Iowa State is feeling pretty good about itself these days.
That wasn't always the case.
With Saturday's victory against Kansas, the Cyclones became bowl eligible for the third time in four seasons under coach Paul Rhoads
In Ames, that's news.
The program has been to only 11 bowl games in its history (winning three). When Rhoads took over for Gene Chizik, who was 5-19 in two seasons there but later won a national championship at Auburn, the Cyclones had an 11-game conference losing streak and a 17-game road losing streak.
''I think we've come a long ways,'' Rhoads said.
Indeed. For all intents and purposes, the pressure is off Iowa State in this one. In its season finale, it's simply playing for bowl position - and the extra repetitions a month of December practices bring.
''It's extremely important and everybody will tell you that,'' said Rhoads, who is quite familiar with WVU, having served as Pitt's defensive coordinator the night the Panthers pulled a monumental upset of the Mountaineers in 2007, knocking them from the national championship game.
''We've got a veteran team this year, which means we're going to have an inexperienced team next year. To get all of these extra practices very important to the young men.''
West Virginia, meanwhile, needs a victory in one of its last two games to simply become bowl eligible, having stood on that doorstep for 44 days since beating Texas and enduring what is now a five-game losing streak.
That's something, considering a point West Virginia coach Dana Holgorsen made earlier in the week.
''Every Big 12 team that we have played is going to go to a bowl game,'' he said.
The losses have come in varying ways, including a pair of one-point losses at home and a couple of lopsided losses on the road, leaving Holgorsen to wonder how much more his guys can take?
''It is disappointing,'' he said. ''Why did it happen? I don't know. When is it going to end? I don't know. The only thing we can do about it is get out there and work hard and put ourselves in position to win the next one.''
Iowa State doesn't do anything specifically well on offense - the rushing and passing offenses both rank in the 70s - but it has the 30th-ranked defense in the nation in terms of points allowed, yielding 22.6 per game. To get through a Big 12 schedule allowing that few points says a lot about the guys the Cyclones have on that side of the ball.
And they've done some of it without All-Big 12 linebacker Jake Knott, who was lost for the year after shoulder surgery.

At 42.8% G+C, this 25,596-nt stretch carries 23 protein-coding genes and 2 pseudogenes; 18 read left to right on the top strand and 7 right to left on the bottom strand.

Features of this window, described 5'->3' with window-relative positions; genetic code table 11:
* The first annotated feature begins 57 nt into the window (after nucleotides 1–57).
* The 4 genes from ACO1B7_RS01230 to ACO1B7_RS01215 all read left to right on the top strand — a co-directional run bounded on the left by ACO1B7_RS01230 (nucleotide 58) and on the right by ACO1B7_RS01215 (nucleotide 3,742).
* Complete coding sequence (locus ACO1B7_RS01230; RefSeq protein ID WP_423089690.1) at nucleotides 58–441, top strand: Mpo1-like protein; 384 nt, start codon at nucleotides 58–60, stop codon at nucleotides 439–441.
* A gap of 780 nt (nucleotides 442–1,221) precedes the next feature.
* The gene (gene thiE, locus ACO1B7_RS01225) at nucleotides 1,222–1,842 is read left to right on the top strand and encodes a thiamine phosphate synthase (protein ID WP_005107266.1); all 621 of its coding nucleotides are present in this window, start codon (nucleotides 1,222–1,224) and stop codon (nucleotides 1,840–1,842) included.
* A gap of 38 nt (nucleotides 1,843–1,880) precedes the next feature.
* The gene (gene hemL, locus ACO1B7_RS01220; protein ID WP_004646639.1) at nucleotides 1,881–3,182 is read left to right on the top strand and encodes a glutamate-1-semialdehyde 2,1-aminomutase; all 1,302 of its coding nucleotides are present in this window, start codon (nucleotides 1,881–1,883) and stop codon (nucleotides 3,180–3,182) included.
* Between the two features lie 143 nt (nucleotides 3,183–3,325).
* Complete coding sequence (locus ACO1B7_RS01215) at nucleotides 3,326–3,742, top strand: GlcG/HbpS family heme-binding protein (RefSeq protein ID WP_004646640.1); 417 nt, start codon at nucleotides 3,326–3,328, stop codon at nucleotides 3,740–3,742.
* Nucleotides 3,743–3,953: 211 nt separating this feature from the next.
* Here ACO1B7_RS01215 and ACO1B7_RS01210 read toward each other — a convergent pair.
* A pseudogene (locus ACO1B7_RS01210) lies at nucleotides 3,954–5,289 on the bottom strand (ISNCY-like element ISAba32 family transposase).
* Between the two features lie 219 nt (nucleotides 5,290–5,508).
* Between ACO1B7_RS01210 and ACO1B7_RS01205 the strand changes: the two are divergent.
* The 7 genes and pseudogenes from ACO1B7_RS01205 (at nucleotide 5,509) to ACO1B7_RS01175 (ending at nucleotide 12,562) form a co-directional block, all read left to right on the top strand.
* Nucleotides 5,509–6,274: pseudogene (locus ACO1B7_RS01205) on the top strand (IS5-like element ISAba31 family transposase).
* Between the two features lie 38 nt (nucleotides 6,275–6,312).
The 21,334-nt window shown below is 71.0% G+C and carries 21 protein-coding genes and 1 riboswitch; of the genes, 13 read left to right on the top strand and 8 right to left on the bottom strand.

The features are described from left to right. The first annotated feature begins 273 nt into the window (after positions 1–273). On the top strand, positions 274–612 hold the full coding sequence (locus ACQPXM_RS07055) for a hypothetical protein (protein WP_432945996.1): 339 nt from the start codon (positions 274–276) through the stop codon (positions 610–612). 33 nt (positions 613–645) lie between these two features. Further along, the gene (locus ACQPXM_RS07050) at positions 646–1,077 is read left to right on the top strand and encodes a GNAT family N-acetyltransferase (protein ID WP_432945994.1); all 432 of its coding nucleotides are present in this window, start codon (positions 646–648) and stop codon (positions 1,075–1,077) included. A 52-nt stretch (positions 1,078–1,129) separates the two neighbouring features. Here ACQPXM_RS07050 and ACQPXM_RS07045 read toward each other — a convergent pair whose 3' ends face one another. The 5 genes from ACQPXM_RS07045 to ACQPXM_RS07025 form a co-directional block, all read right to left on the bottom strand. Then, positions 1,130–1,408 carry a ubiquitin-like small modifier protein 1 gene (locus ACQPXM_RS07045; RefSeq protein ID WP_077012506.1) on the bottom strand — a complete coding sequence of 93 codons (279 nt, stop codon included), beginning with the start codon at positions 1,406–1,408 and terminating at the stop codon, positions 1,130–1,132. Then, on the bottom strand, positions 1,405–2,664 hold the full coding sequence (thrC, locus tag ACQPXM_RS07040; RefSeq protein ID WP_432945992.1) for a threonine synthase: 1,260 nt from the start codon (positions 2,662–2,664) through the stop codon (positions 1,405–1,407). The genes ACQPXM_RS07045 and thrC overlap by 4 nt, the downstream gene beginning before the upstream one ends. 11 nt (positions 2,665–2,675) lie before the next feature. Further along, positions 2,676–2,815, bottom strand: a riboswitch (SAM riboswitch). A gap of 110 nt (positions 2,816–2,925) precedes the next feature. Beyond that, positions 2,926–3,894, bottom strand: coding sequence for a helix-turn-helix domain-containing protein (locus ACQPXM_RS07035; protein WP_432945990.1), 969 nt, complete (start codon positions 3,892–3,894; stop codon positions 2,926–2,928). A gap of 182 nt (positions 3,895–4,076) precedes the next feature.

The Cylcones do feature last season's league co-defender of the year in linebacker A.J. Klein, who has 328 career tackles and four career interception returns for touchdowns.
Strong safety Durrell Givins leads the nation in takeaways with six fumble recoveries and three interceptions.
''They are stingy on defense now, especially in the red zone,'' Holgorsen said. ''They give up yards, and then they get real stingy in the red zone. They get you to turn it over and one of the stats that stands out is how they do in the red zone defensively and they change what they do. They start pressuring you and start heating you up a little bit.''
In last week's victory against Kansas, redshirt freshman quarterback Sam Richardson, who had never thrown a pass in college, stepped in for veteran Steel Jantz and completed 23 of 27 passes for 250 yards and four touchdowns. He added 43 rushing yards and another touchdown.
''Classic case of a guy that was ready when he was handed the keys,'' Rhoads said.
Holgorsen expects to see both players, and he's not particularly worried about it.
''They are not overly complicated with what they do offensively,'' he said. ''They are going to spread you out, they are going to run the zone, they are going to zone read, which they did with (Richardson) and they are going to get the ball out of their hands. They are excellent at not getting caught with the ball in the backfield, and all three quarterbacks (also Jared Barnett, who has seen his share of snaps, too) do the same thing. From a scheme standpoint, it is not really going to make a difference to us who they play at quarterback.''
At West Virginia, the big question is how much more, or less, will utility man Tavon Austin get the ball after last week's 572-yard, all-purpose effort, including a school-record 344 rushing yards? He averaged 16.4 yards per carry, and scored a touchdown a fourth different way on the season - the only player in school history to ever do that.
''I never have (had a player do that),'' Holgorsen said. ''Not from a return standpoint, a receiving standpoint and the ability to just hand it to him and do a lot of different things. So our job as coaches is to get him the ball as many ways as we can. Sometimes we have done a good job with that, and sometimes we haven't done a good job with that. Last week, we obviously did a good job with that.''
Austin certainly caught the eyes of Rhoads and his staff.
He said soon after they beat Kansas, they looked at the stats of the WVU-Oklahoma game, popped in the film, and ''soon after that, we vomited,'' Rhoads said.